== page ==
# MPC-Based Motion-Cueing Algorithm for a 6-DOF Driving Simulator with Actuator Constraints

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## Abstract

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## 1. Introduction

- Providing realistic motion cues to the driver or passenger sitting inside the simulator.
- Keeping the motion platform within its physical boundaries.

- Since the parameters of the filters are fixed, they must be designed for the worst-case maneuver. As a result, the algorithm does not use the available workspace for gentle maneuvers resulting in minimum motion.
- Tuning the filters is a complex task because the filter coefficients should be modified based on subjective participant feedback without taking into account meaningful physical quantities.
- Since there is no provision for incorporating the physical limits of the motion platform within the algorithm, the filters have to be tuned for each maneuver/participant to ensure that the motion platform remains within its physical limit.

## 2. Motion Platform

- Inertial Frame (IF)—is fixed to the ground and does not move with the motion platform. The origin coincides with the centroid of the fixed base of the platform (Point O in Figure 4). The positive x-axis points forward, in the direction of drive. The positive y-axis points to the right, while the positive z-axis points vertically downwards.
- Platform Frame (PF)—is fixed to the motion platform and moves with it. The origin coincides with the centroid of the moving plate (Point ${P}_{0}$ in Figure 4). Similar to the IF, the positive x-axis points forward, the positive y-axis points to the right, while the positive z-axis points in the downwards direction. Since the PF is body-fixed, its axes are only aligned with that of the IF when the platform has a zero roll, pitch and yaw angle.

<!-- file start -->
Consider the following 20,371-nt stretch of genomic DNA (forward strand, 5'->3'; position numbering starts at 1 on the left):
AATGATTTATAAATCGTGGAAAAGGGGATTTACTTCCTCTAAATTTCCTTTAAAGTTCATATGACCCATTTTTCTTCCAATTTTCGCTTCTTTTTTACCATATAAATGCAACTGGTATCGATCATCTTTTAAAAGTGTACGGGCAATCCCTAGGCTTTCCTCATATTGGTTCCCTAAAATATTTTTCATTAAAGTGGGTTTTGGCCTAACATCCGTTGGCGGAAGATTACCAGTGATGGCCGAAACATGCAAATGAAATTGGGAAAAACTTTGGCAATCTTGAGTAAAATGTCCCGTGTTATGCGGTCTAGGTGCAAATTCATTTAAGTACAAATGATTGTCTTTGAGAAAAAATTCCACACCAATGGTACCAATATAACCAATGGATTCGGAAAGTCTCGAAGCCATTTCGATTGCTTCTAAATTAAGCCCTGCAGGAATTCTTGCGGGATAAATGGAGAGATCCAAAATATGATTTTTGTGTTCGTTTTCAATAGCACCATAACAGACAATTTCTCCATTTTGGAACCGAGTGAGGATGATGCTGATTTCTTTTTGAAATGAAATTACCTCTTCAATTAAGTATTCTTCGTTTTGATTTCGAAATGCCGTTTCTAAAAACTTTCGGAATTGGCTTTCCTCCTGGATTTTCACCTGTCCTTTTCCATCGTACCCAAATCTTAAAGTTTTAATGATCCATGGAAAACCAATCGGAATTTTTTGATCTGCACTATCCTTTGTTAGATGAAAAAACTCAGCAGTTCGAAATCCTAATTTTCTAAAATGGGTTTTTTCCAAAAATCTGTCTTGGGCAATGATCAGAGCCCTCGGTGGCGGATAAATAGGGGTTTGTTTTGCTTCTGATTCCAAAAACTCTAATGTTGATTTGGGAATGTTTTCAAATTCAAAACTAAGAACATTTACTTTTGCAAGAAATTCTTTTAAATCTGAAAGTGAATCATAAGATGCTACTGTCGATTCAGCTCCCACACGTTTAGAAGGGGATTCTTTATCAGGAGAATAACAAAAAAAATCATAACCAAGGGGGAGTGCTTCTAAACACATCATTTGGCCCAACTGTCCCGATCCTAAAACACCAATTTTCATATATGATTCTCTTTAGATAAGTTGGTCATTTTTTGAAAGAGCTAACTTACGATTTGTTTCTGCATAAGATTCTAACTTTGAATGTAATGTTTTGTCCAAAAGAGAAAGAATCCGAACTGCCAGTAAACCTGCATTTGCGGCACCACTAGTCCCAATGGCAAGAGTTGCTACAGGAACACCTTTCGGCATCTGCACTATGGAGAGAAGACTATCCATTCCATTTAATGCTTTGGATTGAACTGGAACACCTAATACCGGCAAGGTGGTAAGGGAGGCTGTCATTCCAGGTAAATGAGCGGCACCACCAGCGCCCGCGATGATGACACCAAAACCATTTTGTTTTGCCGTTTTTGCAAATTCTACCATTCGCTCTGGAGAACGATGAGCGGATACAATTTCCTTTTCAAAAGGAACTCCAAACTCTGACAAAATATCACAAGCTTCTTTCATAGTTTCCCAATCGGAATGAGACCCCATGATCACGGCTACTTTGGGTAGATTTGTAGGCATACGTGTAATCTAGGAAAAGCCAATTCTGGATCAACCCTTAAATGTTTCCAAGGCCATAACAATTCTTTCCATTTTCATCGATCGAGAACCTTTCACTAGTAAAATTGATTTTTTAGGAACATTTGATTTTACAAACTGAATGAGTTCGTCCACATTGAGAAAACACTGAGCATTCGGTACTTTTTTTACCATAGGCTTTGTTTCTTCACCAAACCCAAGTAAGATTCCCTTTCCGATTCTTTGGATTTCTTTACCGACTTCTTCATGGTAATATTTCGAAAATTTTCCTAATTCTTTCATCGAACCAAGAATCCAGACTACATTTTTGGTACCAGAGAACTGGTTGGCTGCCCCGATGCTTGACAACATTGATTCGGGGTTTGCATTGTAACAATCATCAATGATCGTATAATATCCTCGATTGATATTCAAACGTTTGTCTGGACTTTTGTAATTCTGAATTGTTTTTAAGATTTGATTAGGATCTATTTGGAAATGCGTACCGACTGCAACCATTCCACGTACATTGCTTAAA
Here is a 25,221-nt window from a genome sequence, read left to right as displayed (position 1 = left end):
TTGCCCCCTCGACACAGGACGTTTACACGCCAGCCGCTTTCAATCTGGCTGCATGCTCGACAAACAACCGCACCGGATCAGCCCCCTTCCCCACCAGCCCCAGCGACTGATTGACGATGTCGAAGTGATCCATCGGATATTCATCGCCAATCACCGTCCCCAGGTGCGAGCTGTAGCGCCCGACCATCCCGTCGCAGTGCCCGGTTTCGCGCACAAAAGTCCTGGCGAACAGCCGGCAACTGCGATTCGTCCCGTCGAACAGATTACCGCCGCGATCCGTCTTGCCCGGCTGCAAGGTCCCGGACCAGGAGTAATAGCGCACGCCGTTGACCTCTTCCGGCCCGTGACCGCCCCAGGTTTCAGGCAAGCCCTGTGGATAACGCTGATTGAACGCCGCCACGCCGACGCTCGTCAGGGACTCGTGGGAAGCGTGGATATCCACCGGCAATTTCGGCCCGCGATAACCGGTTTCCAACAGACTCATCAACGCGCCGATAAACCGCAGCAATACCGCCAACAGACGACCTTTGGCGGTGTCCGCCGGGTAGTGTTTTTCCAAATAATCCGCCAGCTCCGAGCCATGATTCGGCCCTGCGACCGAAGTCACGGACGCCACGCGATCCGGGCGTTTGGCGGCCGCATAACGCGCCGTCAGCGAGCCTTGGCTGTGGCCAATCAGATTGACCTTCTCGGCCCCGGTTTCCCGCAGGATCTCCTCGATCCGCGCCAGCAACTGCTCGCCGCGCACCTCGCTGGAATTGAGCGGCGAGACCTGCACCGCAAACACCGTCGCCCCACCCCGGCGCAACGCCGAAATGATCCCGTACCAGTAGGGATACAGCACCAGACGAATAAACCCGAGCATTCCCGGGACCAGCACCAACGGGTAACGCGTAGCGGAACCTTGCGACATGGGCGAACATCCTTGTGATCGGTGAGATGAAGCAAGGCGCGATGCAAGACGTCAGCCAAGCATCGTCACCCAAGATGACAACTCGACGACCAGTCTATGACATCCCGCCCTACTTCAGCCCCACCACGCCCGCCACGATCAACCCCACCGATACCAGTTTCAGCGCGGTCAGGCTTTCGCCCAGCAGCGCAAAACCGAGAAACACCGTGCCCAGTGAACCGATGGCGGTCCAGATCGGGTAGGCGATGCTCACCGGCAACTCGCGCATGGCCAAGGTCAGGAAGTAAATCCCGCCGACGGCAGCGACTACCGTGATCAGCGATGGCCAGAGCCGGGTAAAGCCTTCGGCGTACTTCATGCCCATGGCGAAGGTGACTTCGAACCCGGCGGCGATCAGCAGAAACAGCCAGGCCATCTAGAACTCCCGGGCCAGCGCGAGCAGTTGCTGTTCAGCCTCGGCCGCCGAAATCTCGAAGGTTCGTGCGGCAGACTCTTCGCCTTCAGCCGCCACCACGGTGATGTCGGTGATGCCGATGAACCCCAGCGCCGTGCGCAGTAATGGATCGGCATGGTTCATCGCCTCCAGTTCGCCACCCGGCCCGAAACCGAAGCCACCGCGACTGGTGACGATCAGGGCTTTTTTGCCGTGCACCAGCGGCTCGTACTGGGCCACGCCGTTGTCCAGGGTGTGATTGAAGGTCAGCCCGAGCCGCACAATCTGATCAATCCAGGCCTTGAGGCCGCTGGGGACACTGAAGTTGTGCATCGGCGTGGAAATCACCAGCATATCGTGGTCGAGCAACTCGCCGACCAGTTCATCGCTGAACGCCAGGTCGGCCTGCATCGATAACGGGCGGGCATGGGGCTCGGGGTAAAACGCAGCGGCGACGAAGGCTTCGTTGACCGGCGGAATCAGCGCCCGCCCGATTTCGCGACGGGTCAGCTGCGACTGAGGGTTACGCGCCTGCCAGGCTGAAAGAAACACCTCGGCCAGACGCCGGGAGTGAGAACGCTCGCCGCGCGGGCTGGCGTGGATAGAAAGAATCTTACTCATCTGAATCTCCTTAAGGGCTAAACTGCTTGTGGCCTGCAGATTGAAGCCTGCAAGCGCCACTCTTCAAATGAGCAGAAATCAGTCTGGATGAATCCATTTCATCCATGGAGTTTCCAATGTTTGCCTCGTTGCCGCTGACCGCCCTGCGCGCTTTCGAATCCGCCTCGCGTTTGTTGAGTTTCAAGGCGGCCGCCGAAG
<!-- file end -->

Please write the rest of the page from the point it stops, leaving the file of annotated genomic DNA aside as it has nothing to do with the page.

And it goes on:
- Driver Frame (DF)—is fixed to the driver’s head and moves with it. The origin coincides with the eyepoint of the driver (Point ${D}_{0}$ in Figure 4). The positive x-axis points forward, the positive y-axis points to the right, while the positive z-axis points in the downwards direction. Since DF is fixed to the driver’s eyepoint, its axes are only aligned with the IF when the platform has a zero roll, pitch and yaw angle.

## 3. System Model

- Vestibular system model to provide realistic motion cues.
- Motion platform model to manage the available motion workspace.

#### 3.1. Vestibular System Model

#### 3.1.1. Semi-Circular Canals

#### 3.1.2. Otolith Organ

#### 3.1.3. Complete Vestibular System Model

#### 3.2. Motion Platform Model

**Limiting motion workspace**—Forward kinematics is used to calculate the motion space (as per the current actuator position) in terms of the translational and angular displacement of the point ${P}_{0}$. Furthermore, the constraints are applied based on the current motion state and the same should be updated at each time step. As a result, the resulting motion space is a 6-dimensional complex body.**Limiting actuator workspace**—Inverse kinematics is used to determine the motion space directly in terms of the actuator positions. Subsequently, fixed constraints are added based on the permissible actuator length.

#### Actuator Kinematics

#### 3.3. Combined System Model

## 4. MPC Formulation

#### 4.1. Objective Function

#### 4.2. Constraints

- Constraint on the tilt rate ($\omega $).
- Constraints on the actuator positions (${l}_{i}$).

#### 4.3. Reference Generation

#### 4.4. Adaptive Weight-Based Tuning

#### 4.5. Optimization Problem

- Preparation step: The objective function is evaluated in the form of unknown state feedback ${x}_{0}$. The original QP problem is formulated and condensed into a smaller and denser QP.